However, this is a job that can be left to what should be the self-interest of farmers, wildlife managers and their veterinary advisors.  I am of the personal opinion that animal welfare scientists frequently act as the often-misguided advocates for animals and are the servants of the animal rights cause.

This is not to suggest that animal welfare should be ignored nor that animals should be spared, where possible, from experiencing unpleasant sensations (which are distinct from feelings).  I am merely inferring that welfare scientists are unduly influenced by ethologists who tend to exaggerate problems, which are, in any event, often unavoidable.

I would also like to condemn cruelty to animals.  While we still lack precise knowledge of how much they can suffer (though I believe it to be generally exaggerated), it can be deemed cruel if we inflict it unnecessarily either by acts of commission (e.g. harsh beatings) or omission (e.g. failure to provide water for a prolonged period to a confined animal).

I do not wish to tar all animal welfare scientists with the same brush.  For example, Professor John Webster (1994) wrote the following: “The practical application of compassion for animal life…….must be based on a robust acceptance of the inevitability of suffering and death (which is the end of suffering”.  Webster, a veterinarian by initial training, is well known in the UK for having produced “The Five Freedoms”, an aspirational list of dos and don’ts for livestock farmers.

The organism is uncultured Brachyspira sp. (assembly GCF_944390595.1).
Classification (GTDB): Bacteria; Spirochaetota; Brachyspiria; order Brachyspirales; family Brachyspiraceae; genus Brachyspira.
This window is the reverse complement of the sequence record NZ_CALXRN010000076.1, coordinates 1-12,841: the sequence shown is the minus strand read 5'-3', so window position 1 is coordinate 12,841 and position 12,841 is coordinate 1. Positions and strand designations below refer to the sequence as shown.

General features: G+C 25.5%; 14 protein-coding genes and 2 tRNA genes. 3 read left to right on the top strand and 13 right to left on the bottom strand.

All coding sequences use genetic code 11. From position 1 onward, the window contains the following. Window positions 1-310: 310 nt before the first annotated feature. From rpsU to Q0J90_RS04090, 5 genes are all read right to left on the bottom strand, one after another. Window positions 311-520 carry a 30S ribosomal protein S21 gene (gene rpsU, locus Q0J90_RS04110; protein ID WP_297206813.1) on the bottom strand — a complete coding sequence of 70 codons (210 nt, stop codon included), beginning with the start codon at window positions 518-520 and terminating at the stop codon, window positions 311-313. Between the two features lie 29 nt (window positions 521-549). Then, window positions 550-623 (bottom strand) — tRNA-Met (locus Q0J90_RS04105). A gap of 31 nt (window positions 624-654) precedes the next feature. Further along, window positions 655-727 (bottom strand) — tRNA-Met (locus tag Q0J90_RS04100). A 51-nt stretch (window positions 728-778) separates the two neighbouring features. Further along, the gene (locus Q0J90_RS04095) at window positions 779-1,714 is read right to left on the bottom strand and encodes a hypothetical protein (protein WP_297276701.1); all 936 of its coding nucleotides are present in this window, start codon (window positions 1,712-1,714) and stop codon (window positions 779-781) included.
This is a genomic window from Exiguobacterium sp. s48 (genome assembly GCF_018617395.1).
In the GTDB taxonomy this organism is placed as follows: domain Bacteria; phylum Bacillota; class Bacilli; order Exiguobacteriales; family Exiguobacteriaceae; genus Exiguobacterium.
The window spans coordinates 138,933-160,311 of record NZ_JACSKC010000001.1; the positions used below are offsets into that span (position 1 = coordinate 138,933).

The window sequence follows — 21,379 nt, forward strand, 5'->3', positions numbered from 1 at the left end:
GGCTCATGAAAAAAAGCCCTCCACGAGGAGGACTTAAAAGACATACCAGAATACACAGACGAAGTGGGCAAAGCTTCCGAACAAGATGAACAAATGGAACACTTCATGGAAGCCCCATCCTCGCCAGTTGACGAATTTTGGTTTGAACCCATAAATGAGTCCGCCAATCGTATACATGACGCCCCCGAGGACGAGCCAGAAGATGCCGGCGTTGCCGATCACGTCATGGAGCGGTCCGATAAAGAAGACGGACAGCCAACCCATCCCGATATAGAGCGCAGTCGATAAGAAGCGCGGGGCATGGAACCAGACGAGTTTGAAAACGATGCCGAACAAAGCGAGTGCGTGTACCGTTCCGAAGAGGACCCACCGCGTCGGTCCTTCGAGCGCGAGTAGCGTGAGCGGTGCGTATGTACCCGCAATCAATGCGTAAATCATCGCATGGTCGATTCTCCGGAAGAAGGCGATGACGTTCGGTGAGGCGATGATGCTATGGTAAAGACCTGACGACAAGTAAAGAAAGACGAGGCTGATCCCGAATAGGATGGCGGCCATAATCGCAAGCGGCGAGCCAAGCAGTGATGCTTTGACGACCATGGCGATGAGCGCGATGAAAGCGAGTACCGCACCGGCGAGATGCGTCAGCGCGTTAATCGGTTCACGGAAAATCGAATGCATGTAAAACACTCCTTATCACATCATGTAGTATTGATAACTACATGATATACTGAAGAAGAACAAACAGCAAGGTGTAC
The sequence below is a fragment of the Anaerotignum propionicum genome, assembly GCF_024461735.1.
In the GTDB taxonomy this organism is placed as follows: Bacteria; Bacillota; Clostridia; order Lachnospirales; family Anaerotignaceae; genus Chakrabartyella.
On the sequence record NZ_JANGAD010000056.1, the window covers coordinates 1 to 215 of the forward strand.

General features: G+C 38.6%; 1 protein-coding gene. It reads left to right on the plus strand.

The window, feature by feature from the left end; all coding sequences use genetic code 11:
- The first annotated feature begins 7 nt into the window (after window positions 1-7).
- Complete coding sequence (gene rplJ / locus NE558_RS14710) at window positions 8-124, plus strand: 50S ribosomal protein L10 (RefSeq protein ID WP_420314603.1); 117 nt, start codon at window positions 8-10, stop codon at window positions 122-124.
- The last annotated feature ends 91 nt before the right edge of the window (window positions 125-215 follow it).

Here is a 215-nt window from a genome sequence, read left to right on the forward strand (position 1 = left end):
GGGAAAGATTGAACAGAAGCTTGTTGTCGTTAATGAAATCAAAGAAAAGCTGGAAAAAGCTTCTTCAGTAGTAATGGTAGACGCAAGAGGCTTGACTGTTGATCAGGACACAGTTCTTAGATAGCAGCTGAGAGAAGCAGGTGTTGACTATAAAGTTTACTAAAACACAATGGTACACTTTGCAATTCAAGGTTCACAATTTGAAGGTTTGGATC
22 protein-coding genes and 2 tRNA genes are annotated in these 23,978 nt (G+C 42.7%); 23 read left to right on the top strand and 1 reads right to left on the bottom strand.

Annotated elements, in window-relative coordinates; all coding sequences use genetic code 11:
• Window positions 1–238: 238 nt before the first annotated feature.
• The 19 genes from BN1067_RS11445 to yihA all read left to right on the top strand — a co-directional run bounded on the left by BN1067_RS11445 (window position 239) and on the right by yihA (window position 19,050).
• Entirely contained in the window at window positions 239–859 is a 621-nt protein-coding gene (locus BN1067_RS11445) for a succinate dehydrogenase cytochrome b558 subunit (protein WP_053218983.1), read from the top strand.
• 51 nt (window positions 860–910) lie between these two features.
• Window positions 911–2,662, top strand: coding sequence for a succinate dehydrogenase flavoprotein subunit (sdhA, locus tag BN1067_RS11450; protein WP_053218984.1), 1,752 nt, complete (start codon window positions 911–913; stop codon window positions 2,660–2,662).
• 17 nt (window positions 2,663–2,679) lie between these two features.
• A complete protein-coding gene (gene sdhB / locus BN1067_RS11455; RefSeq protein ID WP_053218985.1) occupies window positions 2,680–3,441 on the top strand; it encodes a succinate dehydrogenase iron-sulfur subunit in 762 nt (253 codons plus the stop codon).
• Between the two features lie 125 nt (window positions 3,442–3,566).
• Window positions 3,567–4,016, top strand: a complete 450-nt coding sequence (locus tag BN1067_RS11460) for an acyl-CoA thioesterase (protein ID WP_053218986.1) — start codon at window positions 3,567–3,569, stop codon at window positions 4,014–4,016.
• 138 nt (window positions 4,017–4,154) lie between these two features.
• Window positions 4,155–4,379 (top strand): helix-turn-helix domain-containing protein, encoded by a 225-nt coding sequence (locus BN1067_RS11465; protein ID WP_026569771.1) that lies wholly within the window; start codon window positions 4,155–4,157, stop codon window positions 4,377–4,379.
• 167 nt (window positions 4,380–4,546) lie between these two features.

They make some sense provided that they are, indeed, accepted as aspirational and not rigidly encoded in legislation as some campaigners wish.  They are, however, totally inappropriate for use by wildlife managers.  I was surprised, therefore, to see them quoted in full in “Game Ranch Management” to which I made reference earlier.